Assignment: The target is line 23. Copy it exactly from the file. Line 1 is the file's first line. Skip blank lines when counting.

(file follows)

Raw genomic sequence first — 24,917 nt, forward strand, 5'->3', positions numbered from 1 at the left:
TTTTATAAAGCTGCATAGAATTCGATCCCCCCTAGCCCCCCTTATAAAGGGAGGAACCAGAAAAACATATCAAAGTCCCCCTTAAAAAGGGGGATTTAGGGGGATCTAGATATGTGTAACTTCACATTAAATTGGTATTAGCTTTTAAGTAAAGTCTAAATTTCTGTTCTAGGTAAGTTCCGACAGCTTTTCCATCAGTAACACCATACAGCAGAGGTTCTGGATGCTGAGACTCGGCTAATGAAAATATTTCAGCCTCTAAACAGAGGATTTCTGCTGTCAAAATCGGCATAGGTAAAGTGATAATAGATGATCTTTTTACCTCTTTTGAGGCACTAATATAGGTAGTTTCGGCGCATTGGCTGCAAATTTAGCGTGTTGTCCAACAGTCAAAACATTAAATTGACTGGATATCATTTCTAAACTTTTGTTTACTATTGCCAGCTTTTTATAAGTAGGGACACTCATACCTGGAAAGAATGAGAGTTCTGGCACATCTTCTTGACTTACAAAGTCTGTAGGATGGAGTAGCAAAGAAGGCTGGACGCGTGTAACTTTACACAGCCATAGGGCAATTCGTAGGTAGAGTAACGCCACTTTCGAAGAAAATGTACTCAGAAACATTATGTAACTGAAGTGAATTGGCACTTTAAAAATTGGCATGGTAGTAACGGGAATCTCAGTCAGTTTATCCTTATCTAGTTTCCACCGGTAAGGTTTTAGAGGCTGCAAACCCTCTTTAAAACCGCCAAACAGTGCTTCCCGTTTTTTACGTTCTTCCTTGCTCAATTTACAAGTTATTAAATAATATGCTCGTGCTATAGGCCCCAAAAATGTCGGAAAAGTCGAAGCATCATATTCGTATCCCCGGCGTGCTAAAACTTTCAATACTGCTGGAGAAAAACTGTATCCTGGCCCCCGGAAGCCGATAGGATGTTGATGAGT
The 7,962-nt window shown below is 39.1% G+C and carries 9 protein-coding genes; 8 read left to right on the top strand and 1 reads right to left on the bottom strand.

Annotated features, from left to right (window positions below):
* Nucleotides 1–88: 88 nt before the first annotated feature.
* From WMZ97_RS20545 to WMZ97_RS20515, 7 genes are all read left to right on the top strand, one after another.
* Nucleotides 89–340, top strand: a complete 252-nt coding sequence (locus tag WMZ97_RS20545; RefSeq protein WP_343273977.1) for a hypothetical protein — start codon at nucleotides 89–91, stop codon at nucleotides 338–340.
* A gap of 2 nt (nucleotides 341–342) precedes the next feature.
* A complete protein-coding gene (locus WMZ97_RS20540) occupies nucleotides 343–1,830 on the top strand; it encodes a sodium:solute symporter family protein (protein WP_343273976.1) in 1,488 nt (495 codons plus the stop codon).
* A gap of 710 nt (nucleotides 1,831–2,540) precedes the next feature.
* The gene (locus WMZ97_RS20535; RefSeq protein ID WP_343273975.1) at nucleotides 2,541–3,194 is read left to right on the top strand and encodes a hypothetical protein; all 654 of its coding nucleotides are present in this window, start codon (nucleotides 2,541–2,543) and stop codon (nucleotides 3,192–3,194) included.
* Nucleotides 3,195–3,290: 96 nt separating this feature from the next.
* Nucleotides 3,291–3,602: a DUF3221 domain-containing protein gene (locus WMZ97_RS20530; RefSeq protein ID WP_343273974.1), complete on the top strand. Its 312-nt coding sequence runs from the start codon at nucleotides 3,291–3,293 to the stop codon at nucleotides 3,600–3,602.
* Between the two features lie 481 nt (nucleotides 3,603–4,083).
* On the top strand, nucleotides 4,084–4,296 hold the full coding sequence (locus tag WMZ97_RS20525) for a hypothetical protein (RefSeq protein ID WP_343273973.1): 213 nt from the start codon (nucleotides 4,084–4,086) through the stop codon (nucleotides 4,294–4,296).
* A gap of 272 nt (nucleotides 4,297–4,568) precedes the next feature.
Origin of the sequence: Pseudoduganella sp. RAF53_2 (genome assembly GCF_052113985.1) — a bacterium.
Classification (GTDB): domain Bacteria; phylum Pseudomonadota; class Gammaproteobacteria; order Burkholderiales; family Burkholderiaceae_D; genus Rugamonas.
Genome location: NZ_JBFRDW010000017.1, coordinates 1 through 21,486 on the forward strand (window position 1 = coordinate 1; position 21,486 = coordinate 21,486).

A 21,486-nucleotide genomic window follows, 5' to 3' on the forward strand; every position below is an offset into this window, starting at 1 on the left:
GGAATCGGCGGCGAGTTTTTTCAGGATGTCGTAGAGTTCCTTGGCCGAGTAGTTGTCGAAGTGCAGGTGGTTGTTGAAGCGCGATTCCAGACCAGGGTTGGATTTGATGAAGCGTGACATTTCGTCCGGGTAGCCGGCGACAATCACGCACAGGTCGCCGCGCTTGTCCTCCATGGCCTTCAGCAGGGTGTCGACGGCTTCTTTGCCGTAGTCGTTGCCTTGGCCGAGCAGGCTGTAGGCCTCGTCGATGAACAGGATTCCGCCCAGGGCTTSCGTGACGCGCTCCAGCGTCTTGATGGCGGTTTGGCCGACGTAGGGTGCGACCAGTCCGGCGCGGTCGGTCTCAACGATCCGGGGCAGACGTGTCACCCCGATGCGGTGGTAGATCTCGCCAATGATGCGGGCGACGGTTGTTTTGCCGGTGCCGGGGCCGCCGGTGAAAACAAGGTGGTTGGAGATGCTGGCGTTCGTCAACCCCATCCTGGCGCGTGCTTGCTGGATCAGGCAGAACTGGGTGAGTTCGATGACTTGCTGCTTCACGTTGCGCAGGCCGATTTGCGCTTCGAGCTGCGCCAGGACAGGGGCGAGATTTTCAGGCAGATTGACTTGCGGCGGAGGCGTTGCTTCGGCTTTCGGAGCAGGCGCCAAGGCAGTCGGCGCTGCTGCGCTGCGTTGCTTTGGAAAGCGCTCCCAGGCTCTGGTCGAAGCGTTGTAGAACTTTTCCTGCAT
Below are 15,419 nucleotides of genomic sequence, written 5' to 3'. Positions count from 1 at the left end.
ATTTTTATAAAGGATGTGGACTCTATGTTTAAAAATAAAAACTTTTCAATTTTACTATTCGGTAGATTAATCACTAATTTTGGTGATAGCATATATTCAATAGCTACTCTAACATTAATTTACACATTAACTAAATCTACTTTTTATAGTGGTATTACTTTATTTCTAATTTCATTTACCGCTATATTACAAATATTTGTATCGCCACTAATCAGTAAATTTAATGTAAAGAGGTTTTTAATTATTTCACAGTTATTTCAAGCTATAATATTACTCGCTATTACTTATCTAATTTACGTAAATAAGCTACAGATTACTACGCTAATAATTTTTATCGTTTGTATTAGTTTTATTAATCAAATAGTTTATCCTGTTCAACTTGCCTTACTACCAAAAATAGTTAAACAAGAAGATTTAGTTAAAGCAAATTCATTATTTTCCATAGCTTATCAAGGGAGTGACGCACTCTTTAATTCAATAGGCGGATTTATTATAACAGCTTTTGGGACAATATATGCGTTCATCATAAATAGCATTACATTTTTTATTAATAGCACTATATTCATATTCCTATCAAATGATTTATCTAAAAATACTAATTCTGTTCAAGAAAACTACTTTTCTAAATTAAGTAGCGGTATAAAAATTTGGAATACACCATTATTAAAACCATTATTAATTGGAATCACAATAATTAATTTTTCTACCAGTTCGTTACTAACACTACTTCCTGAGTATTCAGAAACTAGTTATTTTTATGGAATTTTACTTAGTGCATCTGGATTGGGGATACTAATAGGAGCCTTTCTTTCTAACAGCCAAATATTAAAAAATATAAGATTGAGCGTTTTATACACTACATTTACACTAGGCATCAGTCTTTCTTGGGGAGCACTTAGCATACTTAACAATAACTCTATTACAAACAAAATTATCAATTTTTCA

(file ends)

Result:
ATTTTTATAAAGGATGTGGACTCTATGTTTAAAAATAAAAACTTTTCAATTTTACTATTCGGTAGATTAATCACTAATTTTGGTGATAGCATATATTCAATAGCTACTCTAACATTAATTTACACATTAACTAAATCTACTTTTTATAGTGGTATTACTTTATTTCTAATTTCATTTACCGCTATATTACAAATATTTGTATCGCCACTAATCAGTAAATTTAATGTAAAGAGGTTTTTAATTATTTCACAGTTATTTCAAGCTATAATATTACTCGCTATTACTTATCTAATTTACGTAAATAAGCTACAGATTACTACGCTAATAATTTTTATCGTTTGTATTAGTTTTATTAATCAAATAGTTTATCCTGTTCAACTTGCCTTACTACCAAAAATAGTTAAACAAGAAGATTTAGTTAAAGCAAATTCATTATTTTCCATAGCTTATCAAGGGAGTGACGCACTCTTTAATTCAATAGGCGGATTTATTATAACAGCTTTTGGGACAATATATGCGTTCATCATAAATAGCATTACATTTTTTATTAATAGCACTATATTCATATTCCTATCAAATGATTTATCTAAAAATACTAATTCTGTTCAAGAAAACTACTTTTCTAAATTAAGTAGCGGTATAAAAATTTGGAATACACCATTATTAAAACCATTATTAATTGGAATCACAATAATTAATTTTTCTACCAGTTCGTTACTAACACTACTTCCTGAGTATTCAGAAACTAGTTATTTTTATGGAATTTTACTTAGTGCATCTGGATTGGGGATACTAATAGGAGCCTTTCTTTCTAACAGCCAAATATTAAAAAATATAAGATTGAGCGTTTTATACACTACATTTACACTAGGCATCAGTCTTTCTTGGGGAGCACTTAGCATACTTAACAATAACTCTATTACAAACAAAATTATCAATTTTTCA